On the repeal of the Corn Laws
By Alberto Mingardi
Don Boudreaux hosted an excellent podcast discussion on Discourse Magazine Podcast on the abolition of the Corn Laws. The debate involved Steve Davies and Douglas Irwin and Arvind Panagariya. It is worth listening to today, as it was on June 25th, 1846, that the Duke of Wellington persuaded the Lords to approve the repeal of the Corn Laws (following the Commons).
The conversation is really great and a lot of interesting points are made. Both Davies and Irwin explain clearly how grain protectionism functioned. Steve Davies captures the political spirit of the age, placing the Anti-Corn Law League in context and alluding to the power of that movement, perhaps one of the first that really heralded contemporary politics by putting together “a mass movement which made use of all of the means of communication that were becoming available at the time, such as the use of the newly established railways and turnpikes, to build a national organization”. Circumstances of course helped. This is a crucial point, a point often overlooked by politically oriented people, either classical liberal/ libertarians or, I suppose, within different political movements too, hardly see. “The Anti-Corn Law League was increasingly pushing, if you like, at a door that was being slowly opened by the Whig aristocrats.” One crucial part of the League’s success was rooted in its circumstances, which of course does not imply to diminish the role and courage and commitment of people like Cobden and Bright, nor the admirable ability to communicate with people they displayed, nor their organizational efforts.
Davies sees the long term consequences of the League not so much in the Repeal itself (Peel may have been persuaded purely on intellectual grounds: quite a sentence to write about a prime minister!) but on two fronts:
One is it ensured that when the repeal came, it was total and immediate—well, free of a phasing-in period, but effectively immediate. It wasn’t a kind of slow, gradual or half-hearted process. It was an abrupt and dramatic one.
But the other, more important thing was the thing you alluded to that Frank Trentmann talks about. They had a huge effect on the popular culture, and they fixed in the minds of the British working class in particular, right up to the present day, the profound belief that free trade is good for the poor and the working man and woman and that protectionism is basically a conspiracy by the rich and special interests to screw over the working class.
On this latter point, how the repeal influenced long term consensus, see also this admirable essay by Sam Gregg on Law & Liberty. Gregg refers to Clement Attlee endorsing a free trade position vis-à-vis Neville Chamberlain. See how long allegiance to free trade lasted.
My favorite bit of the conversation is a summary of a recent paper of his by Irwin:
The Corn Laws had been revised in 1815. There was a huge debate that involved David Ricardo and a bunch of others. Some pressure to reduce it in the 1830s, but it was really appeals for reforms in the 1840s that got rid of it. At that time, when the Corn Law tariff, the ad valorem equivalent, hit about 40%, it was basically prohibitive. In the late 1830s, early 1840s, there were no imports of grain for certain periods when world prices were low. Therefore, the tariff was high.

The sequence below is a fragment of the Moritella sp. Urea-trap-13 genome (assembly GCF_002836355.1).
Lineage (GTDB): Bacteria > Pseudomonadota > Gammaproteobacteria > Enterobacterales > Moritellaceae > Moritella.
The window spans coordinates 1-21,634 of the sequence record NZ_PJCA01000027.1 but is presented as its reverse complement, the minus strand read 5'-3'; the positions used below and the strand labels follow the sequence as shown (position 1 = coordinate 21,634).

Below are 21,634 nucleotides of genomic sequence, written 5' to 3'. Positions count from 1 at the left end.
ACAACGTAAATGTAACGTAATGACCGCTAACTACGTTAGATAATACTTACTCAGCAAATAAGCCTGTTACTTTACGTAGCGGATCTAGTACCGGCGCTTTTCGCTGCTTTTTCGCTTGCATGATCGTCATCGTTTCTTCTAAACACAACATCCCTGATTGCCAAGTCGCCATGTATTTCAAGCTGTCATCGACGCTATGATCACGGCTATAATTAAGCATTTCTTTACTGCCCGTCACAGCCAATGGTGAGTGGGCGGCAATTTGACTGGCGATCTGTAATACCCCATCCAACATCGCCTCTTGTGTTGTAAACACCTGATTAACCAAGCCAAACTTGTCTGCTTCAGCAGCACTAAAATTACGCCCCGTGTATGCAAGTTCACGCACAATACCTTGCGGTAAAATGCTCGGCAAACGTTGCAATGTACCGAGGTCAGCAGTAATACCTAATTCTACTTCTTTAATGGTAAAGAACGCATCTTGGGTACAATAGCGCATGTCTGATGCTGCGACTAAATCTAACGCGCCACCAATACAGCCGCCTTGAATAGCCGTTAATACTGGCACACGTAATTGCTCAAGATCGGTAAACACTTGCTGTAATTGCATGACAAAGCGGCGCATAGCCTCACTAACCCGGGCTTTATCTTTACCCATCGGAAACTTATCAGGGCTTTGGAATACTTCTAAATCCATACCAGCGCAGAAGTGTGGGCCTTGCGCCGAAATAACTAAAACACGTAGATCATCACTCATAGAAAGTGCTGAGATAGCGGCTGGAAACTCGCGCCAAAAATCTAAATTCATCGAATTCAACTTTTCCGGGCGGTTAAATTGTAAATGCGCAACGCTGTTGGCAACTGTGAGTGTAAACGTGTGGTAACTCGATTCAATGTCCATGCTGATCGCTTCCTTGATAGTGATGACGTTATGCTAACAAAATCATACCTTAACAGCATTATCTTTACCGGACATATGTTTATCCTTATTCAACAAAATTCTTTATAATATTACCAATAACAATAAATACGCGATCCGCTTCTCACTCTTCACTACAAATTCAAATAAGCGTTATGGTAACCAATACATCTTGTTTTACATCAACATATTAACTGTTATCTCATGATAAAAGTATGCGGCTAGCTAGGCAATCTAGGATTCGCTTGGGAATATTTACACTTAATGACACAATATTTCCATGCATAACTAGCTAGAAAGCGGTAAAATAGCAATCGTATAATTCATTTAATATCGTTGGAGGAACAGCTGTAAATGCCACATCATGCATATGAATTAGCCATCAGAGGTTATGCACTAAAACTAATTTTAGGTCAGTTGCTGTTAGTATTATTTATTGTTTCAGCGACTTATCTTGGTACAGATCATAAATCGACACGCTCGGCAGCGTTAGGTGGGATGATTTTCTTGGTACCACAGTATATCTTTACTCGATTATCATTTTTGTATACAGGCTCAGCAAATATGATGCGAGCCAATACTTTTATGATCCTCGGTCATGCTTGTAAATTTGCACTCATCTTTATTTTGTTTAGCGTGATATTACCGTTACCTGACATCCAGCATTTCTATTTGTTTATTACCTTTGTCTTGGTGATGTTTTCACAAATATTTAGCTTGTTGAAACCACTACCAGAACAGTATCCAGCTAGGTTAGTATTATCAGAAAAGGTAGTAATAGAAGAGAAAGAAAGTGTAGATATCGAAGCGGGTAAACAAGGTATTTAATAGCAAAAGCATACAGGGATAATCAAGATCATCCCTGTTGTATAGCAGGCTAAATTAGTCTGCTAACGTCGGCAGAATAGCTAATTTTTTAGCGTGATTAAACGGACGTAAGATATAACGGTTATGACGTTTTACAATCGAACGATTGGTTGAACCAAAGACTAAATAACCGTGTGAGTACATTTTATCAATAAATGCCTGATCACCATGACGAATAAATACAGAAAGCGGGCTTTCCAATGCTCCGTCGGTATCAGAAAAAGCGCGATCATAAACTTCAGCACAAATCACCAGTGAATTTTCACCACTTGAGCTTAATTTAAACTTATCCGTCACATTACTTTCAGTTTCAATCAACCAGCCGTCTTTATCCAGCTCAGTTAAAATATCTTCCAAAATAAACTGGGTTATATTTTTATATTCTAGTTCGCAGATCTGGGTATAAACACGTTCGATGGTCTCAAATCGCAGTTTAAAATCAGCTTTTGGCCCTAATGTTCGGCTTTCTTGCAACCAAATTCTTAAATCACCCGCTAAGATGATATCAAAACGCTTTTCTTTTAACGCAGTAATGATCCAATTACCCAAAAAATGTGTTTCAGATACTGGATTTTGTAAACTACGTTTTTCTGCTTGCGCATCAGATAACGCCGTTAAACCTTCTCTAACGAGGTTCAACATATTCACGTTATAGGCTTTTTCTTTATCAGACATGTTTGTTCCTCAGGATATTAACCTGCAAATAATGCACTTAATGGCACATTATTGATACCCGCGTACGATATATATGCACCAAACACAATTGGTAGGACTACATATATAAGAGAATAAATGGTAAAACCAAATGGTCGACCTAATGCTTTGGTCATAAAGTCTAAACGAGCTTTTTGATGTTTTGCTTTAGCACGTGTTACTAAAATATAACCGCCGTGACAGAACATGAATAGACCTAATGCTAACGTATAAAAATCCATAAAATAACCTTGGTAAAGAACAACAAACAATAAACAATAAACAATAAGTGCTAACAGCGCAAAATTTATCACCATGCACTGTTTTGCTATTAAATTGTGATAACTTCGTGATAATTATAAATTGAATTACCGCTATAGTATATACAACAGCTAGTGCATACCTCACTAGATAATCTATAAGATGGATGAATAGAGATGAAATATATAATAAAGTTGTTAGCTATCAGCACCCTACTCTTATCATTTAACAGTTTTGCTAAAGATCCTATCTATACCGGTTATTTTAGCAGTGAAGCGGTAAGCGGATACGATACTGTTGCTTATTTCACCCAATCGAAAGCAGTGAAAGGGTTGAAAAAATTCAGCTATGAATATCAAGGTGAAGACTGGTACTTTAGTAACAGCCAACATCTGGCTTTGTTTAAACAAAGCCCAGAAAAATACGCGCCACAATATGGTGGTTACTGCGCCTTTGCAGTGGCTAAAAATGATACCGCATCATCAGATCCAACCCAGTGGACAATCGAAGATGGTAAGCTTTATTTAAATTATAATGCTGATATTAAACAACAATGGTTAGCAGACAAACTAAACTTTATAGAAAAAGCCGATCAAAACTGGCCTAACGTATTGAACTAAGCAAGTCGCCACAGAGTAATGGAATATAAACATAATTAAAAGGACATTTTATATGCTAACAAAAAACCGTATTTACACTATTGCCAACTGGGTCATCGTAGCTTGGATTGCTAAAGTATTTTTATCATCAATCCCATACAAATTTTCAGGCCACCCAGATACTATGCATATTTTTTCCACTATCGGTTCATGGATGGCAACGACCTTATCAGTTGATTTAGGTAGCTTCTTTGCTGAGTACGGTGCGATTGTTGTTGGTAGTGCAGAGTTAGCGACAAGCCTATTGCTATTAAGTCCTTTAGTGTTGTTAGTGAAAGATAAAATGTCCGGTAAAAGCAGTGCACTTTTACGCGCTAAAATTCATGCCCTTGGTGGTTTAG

But right around the time of the repeal, the tariff was about 28%. So what Maksym and I do in our paper is we do a simulation of, what is the economic consequences of getting rid of a 28% tariff on grain? This is a time when agriculture is a pretty big sector in Britain. About 9% of employment was in grain agriculture. About 24% of total British employment was in agriculture altogether.
First of all, that’s an important note, that grain agriculture was not all of British agriculture; it was just a segment of it. There was pastoral agriculture, which is actually exporting from Britain.
BOUDREAUX: That would be things like sheep farming and—
IRWIN: Exactly. Wool, meats, other things like that. That’s important because the claim is always “You can’t open up your market because it will devastate the sector.” Well, there’s different components of the sector, and some actually did very well after the repeal of the Corn Laws. Not grain agriculture, which is important for bread, as Steve was saying.
When you get rid of an import tariff, you’re going to import more of those commodities. You’re going to have to pay for that, so your exports of other goods will go up. You’re going to be reshuffling resources around the economy when you do that, and we basically find three things.
One is, yes, there are efficiency gains from doing this. You’re going to reallocate capital labor to where you have a comparative advantage, and the economy will be better off for that. But also, Britain was a large player in world markets at this time, and there are some adverse terms-of-trade effects, namely that the prices of your exports will go down because Britain was a big player in the world textile market. You might depress some of those prices.
You’re going to drive up the world price of grain and cotton because you’re once again drawing on the world’s resources, and Britain was such a major economy. It turns out what we find is the terms-of-trade losses and the efficiency gains basically wash out. They offset each other.
The second thing is that there’s going to be a lot of redistribution of income within the country. Here’s where David Ricardo and others really nailed it. Land grants went down, and that’s what we find in our simulation, but real wages will go up and the return to capital will go up.
Then the third thing we find is we actually disaggregate income distribution effects a little bit in a very crude way. What we find is that the top 10% of income earners were worse off and the bottom 90% were better off.
Read (listen to) the whole thing.